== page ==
Ask Amy Amy Dickinson, Ask Amy

Amy Dickinson is a general advice columnist.

DEAR AMY: My sister lives across the country. She has been married for 33 years. They've raised two daughters who are now adults, but she's been living the most boring life ever! I don't know how she could be happy doing nothing but cooking and cleaning for all these years. And then she has the nerve to criticize me for not having enough time in my day, when she has no clue what it's like to work full time. Well, OK, she did work full time once -- years ago before her daughters were born. She also had a little job when her kids were in school, but it wasn't a "real job," just a little part-time lunch-lady position. I can't understand why she doesn't want to work more and help her poor husband with their finances. Then they could travel and see the world! They hardly ever go anywhere. I want so much more for her! She has never had to live through things like illness, job loss or divorce like I have. She has been supportive sometimes but not all the time. I guess I'm a bit jealous because she has so much free time. I've asked her to write me a list of what she does all day. I've sent her lists of what I manage to accomplish in the three hours I have in my home, but she has declined to provide her list. It's so sad that she has never had any aspirations! It makes me so sad to feel like she's wasted her life; she's only in her 50s! I told her all this in an email, but now she's mad at me for just being honest. She expects an apology, but I'm hurt now, too. How do we get past this? Do you have any advice on getting her to see my view?

Frustrated Sister in PA

DEAR FRUSTRATED: If being a devoted homemaker is your definition of a life wasted, then I guess my mother (and perhaps your mother), and all of the women -- and men -- through time who have derived satisfaction and joy out of being devoted spouses and parents have really just been marking time until they could quietly pass away from boredom.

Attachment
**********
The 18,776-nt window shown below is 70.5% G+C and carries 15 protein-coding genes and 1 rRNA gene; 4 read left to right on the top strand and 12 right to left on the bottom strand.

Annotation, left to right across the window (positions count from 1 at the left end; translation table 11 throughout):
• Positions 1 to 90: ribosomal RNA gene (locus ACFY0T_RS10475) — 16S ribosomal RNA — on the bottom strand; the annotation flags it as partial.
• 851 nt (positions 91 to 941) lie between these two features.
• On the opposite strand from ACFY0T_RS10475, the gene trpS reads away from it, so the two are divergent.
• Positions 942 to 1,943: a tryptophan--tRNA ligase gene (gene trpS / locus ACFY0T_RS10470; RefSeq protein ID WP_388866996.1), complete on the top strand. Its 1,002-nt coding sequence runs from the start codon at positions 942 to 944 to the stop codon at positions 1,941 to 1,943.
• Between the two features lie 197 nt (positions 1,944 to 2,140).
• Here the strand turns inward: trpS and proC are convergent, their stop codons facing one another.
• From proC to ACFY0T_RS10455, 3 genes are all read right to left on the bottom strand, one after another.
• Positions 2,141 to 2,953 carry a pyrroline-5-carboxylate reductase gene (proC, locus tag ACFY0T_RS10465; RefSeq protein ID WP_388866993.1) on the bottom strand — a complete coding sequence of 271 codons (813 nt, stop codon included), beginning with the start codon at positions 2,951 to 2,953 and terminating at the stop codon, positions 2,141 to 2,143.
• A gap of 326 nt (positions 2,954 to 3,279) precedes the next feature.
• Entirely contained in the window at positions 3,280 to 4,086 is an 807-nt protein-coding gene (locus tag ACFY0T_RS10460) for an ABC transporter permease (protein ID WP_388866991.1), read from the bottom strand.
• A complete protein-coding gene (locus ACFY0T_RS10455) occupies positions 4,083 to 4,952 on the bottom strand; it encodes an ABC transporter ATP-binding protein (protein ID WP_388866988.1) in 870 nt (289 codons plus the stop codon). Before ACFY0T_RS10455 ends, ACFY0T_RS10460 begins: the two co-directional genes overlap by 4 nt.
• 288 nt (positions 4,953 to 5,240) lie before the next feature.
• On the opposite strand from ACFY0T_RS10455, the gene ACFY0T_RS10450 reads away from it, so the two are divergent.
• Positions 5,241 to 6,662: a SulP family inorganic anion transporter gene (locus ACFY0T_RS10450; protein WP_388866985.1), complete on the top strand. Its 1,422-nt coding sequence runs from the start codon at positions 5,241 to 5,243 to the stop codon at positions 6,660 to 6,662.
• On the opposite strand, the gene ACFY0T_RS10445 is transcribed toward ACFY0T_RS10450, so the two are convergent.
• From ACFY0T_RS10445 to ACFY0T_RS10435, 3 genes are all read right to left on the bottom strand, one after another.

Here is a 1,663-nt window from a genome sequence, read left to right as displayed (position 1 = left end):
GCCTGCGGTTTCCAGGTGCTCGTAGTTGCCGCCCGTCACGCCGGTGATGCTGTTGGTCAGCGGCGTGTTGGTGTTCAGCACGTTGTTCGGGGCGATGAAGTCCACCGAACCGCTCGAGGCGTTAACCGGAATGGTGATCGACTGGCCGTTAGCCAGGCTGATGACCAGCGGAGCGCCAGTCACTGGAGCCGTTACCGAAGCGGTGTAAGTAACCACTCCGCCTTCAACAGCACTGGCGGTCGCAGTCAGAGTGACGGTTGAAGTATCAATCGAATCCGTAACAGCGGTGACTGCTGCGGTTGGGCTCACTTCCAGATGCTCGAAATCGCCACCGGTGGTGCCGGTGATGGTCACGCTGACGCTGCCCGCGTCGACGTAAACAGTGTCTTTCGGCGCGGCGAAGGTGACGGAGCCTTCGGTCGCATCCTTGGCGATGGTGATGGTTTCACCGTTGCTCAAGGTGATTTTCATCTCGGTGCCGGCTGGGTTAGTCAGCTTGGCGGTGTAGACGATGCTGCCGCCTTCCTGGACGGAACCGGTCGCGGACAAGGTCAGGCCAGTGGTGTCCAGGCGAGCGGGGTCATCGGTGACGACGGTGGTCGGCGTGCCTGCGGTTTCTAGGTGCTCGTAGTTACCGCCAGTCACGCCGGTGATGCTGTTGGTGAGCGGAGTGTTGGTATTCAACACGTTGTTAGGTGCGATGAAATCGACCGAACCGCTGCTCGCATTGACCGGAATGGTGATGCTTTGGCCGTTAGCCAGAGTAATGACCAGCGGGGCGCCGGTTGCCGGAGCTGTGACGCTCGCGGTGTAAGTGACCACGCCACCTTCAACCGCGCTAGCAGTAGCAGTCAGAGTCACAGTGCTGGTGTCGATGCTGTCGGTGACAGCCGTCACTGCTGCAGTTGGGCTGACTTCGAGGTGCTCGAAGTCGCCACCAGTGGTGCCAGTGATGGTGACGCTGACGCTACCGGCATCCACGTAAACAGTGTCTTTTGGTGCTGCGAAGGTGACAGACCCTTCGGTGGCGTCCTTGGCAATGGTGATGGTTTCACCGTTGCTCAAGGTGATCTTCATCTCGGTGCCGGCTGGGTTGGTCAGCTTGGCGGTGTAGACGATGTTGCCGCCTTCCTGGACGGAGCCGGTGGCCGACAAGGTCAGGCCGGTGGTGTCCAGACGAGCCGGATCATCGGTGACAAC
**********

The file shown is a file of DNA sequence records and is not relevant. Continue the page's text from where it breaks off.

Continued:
Here's a little communication tip for you: If you choose to judge and criticize someone, she's not really going to ask for more feedback from you.

Your sister doesn't seem to have initiated this spitting match. She doesn't owe you or anyone else an explanation or justification for the choices she has made.

She also doesn't need to provide you a list of her daily activities so that you can pick it apart, looking for holes in her schedule. Your demands -- and your assumptions about her -- are disrespectful. You do owe her an apology.

DEAR AMY: My husband and I had been close friends with another couple for more than 35 years. We traveled abroad with them and shared all of our special occasions. About five years ago, the husband left the wife for another woman. He retired and moved to another town. We still see him about once a year. When we do see this old friend, he makes a point of saying something snarky and belittling to us. He might make fun of what my husband is wearing, or criticize our car, or bring up a disagreement he had with me 17 years ago. We never know how to convey to this man that we are hurt and offended by this. Do you have any suggestions on how to handle it?

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Sad Friends

DEAR FRIENDS: You should not have to "handle" this man. Perhaps you should step down your visits from once a year to zero. If he seeks you out, you can explain that while you share happy memories, he doesn't seem to enjoy your company now, hence the put-downs.

DEAR AMY: In the letter "Torn by Scorn," either the author or you mistakenly called the Jewish rite of passage for boys "bat mitzvah" instead of "bar mitzvah." A bat mitzvah is for a girl.

Reader

DEAR READER: I made the error while transcribing the letter. Thank you for the correction.